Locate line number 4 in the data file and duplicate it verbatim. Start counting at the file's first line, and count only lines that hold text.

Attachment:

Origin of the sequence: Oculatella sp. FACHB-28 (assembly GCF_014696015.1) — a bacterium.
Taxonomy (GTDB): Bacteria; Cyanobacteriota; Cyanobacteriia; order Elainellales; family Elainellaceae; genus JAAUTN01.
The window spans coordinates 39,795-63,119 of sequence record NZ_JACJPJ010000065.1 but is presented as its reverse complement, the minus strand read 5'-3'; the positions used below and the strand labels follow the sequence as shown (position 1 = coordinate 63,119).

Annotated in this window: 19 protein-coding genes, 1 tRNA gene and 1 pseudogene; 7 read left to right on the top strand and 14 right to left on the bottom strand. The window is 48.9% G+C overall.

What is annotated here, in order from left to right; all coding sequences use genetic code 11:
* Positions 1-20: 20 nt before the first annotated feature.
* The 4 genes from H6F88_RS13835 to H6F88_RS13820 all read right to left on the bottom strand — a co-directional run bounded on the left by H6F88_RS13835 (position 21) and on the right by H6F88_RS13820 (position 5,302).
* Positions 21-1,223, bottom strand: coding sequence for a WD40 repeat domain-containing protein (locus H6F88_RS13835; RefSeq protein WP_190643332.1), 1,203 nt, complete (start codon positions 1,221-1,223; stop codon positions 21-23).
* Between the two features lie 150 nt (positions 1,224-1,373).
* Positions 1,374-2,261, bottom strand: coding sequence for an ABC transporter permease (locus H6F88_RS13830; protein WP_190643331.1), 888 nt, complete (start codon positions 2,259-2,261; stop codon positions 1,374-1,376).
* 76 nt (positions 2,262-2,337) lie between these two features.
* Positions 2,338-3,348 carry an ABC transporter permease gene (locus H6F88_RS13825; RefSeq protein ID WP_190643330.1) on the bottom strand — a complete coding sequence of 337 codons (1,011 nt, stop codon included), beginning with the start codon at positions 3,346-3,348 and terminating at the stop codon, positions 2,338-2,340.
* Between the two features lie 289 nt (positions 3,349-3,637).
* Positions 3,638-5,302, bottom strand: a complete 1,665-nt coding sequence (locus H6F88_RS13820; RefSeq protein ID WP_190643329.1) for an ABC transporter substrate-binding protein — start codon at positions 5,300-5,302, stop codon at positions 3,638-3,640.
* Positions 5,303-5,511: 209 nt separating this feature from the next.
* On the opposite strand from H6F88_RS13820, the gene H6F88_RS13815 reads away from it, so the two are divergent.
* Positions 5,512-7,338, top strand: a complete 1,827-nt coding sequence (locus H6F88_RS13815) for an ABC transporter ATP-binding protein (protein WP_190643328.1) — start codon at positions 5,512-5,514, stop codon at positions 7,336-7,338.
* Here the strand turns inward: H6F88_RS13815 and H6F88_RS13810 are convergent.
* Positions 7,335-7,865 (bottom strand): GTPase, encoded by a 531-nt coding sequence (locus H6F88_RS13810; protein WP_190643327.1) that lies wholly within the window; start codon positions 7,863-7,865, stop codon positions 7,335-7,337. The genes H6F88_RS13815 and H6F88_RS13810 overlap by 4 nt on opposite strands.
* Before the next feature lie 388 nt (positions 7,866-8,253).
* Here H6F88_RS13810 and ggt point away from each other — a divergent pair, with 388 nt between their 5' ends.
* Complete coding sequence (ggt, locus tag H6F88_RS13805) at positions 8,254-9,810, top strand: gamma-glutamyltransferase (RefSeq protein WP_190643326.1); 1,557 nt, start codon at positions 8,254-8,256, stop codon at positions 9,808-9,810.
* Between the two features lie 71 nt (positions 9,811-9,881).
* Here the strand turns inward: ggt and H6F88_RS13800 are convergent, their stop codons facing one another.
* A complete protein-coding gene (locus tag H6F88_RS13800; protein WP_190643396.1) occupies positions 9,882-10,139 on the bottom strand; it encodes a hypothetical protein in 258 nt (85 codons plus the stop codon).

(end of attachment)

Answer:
Annotated in this window: 19 protein-coding genes, 1 tRNA gene and 1 pseudogene; 7 read left to right on the top strand and 14 right to left on the bottom strand. The window is 48.9% G+C overall.